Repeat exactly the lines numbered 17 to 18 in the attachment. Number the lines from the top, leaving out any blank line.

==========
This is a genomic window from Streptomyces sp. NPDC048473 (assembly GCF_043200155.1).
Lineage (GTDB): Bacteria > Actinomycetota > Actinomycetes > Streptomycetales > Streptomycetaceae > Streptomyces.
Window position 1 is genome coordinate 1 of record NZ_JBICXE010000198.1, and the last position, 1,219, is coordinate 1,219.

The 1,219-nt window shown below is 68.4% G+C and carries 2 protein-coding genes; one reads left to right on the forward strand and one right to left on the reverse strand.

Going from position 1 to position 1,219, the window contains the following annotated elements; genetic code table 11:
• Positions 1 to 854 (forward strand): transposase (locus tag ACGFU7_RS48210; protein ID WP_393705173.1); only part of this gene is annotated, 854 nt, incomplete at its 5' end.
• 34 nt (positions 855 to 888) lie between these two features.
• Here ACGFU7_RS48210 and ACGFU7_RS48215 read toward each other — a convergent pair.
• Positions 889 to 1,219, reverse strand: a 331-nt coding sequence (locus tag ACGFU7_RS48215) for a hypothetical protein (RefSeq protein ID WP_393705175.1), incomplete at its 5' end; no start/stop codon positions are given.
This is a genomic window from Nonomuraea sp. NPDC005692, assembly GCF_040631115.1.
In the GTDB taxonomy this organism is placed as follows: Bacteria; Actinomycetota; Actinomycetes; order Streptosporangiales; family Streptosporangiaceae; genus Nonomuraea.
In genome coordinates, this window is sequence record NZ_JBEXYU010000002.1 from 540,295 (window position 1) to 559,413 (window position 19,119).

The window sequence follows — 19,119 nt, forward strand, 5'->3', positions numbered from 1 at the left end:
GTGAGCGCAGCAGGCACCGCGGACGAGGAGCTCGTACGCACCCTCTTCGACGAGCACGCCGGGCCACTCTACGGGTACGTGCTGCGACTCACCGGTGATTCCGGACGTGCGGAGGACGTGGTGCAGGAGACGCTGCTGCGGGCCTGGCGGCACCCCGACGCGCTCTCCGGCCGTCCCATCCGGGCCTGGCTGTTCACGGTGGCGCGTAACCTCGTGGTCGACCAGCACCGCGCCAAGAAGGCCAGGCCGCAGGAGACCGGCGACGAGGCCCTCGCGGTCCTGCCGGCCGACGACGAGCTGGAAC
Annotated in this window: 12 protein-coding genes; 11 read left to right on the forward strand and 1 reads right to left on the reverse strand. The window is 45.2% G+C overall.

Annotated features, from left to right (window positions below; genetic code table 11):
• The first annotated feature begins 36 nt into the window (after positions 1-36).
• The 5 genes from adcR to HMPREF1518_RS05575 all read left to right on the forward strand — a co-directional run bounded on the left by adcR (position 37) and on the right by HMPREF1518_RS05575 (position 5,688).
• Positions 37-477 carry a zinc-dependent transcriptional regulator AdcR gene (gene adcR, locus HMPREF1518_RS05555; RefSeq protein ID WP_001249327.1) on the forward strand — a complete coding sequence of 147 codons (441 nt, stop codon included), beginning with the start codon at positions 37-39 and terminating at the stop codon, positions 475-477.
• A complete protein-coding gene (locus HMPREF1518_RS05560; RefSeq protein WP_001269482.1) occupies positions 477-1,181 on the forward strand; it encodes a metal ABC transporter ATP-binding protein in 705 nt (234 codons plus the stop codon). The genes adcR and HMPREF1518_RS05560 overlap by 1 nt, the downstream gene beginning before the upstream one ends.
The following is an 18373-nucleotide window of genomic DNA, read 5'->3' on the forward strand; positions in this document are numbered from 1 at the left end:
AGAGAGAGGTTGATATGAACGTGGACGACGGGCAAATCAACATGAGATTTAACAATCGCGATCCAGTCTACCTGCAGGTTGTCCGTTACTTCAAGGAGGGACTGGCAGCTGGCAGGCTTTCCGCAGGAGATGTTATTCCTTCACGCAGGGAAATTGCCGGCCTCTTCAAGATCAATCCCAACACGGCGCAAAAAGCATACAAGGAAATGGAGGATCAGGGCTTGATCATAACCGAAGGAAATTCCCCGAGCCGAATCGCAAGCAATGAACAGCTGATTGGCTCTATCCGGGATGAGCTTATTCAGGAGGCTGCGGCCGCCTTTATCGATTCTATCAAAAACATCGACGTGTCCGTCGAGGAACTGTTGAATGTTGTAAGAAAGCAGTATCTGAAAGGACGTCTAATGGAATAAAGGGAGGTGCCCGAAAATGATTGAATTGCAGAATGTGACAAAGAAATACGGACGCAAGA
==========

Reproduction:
• The first annotated feature begins 36 nt into the window (after positions 1-36).
• The 5 genes from adcR to HMPREF1518_RS05575 all read left to right on the forward strand — a co-directional run bounded on the left by adcR (position 37) and on the right by HMPREF1518_RS05575 (position 5,688).